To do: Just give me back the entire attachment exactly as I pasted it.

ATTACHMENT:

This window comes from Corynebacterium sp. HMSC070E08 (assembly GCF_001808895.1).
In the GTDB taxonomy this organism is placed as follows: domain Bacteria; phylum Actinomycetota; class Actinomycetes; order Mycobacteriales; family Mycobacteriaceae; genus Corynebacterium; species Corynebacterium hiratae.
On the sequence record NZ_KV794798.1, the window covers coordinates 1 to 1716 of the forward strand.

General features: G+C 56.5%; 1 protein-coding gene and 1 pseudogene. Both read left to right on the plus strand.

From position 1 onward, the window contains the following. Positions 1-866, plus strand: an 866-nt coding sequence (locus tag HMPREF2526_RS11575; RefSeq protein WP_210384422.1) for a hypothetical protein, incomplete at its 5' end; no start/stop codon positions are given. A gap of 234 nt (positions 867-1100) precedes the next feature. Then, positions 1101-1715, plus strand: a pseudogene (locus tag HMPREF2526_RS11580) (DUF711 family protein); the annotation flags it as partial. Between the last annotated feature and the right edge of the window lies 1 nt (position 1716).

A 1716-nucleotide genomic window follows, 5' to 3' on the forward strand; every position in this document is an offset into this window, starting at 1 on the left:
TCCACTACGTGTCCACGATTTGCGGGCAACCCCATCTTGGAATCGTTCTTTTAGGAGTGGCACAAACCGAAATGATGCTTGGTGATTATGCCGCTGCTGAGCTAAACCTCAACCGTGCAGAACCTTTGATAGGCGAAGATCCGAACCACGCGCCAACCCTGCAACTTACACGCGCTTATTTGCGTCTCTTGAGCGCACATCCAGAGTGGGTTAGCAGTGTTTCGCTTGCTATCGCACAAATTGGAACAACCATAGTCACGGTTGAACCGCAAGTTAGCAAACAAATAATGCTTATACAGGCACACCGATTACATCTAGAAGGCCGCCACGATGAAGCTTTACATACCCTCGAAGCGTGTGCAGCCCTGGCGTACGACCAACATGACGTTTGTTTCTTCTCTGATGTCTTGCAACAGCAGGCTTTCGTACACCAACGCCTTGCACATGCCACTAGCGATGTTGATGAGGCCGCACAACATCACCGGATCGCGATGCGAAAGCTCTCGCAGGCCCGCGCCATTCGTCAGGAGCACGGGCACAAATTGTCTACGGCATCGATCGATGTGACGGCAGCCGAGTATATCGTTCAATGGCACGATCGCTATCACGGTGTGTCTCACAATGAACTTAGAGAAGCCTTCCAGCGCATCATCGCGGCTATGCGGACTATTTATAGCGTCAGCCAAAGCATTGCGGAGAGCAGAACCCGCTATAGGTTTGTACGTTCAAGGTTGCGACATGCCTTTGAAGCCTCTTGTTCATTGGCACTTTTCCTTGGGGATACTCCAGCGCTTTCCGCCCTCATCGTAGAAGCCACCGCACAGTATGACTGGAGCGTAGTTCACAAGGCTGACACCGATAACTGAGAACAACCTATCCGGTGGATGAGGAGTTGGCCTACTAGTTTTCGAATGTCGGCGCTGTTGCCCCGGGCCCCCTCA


This window comes from Corynebacterium sp. HMSC070E08 (assembly GCF_001808895.1).
In the GTDB taxonomy this organism is placed as follows: domain Bacteria; phylum Actinomycetota; class Actinomycetes; order Mycobacteriales; family Mycobacteriaceae; genus Corynebacterium; species Corynebacterium hiratae.
On the sequence record NZ_KV794798.1, the window covers coordinates 1 to 1716 of the forward strand.

General features: G+C 56.5%; 1 protein-coding gene and 1 pseudogene. Both read left to right on the plus strand.

From position 1 onward, the window contains the following. Positions 1-866, plus strand: an 866-nt coding sequence (locus tag HMPREF2526_RS11575; RefSeq protein WP_210384422.1) for a hypothetical protein, incomplete at its 5' end; no start/stop codon positions are given. A gap of 234 nt (positions 867-1100) precedes the next feature. Then, positions 1101-1715, plus strand: a pseudogene (locus tag HMPREF2526_RS11580) (DUF711 family protein); the annotation flags it as partial. Between the last annotated feature and the right edge of the window lies 1 nt (position 1716).

A 1716-nucleotide genomic window follows, 5' to 3' on the forward strand; every position in this document is an offset into this window, starting at 1 on the left:
TCCACTACGTGTCCACGATTTGCGGGCAACCCCATCTTGGAATCGTTCTTTTAGGAGTGGCACAAACCGAAATGATGCTTGGTGATTATGCCGCTGCTGAGCTAAACCTCAACCGTGCAGAACCTTTGATAGGCGAAGATCCGAACCACGCGCCAACCCTGCAACTTACACGCGCTTATTTGCGTCTCTTGAGCGCACATCCAGAGTGGGTTAGCAGTGTTTCGCTTGCTATCGCACAAATTGGAACAACCATAGTCACGGTTGAACCGCAAGTTAGCAAACAAATAATGCTTATACAGGCACACCGATTACATCTAGAAGGCCGCCACGATGAAGCTTTACATACCCTCGAAGCGTGTGCAGCCCTGGCGTACGACCAACATGACGTTTGTTTCTTCTCTGATGTCTTGCAACAGCAGGCTTTCGTACACCAACGCCTTGCACATGCCACTAGCGATGTTGATGAGGCCGCACAACATCACCGGATCGCGATGCGAAAGCTCTCGCAGGCCCGCGCCATTCGTCAGGAGCACGGGCACAAATTGTCTACGGCATCGATCGATGTGACGGCAGCCGAGTATATCGTTCAATGGCACGATCGCTATCACGGTGTGTCTCACAATGAACTTAGAGAAGCCTTCCAGCGCATCATCGCGGCTATGCGGACTATTTATAGCGTCAGCCAAAGCATTGCGGAGAGCAGAACCCGCTATAGGTTTGTACGTTCAAGGTTGCGACATGCCTTTGAAGCCTCTTGTTCATTGGCACTTTTCCTTGGGGATACTCCAGCGCTTTCCGCCCTCATCGTAGAAGCCACCGCACAGTATGACTGGAGCGTAGTTCACAAGGCTGACACCGATAACTGAGAACAACCTATCCGGTGGATGAGGAGTTGGCCTACTAGTTTTCGAATGTCGGCGCTGTTGCCCCGGGCCCCCTCA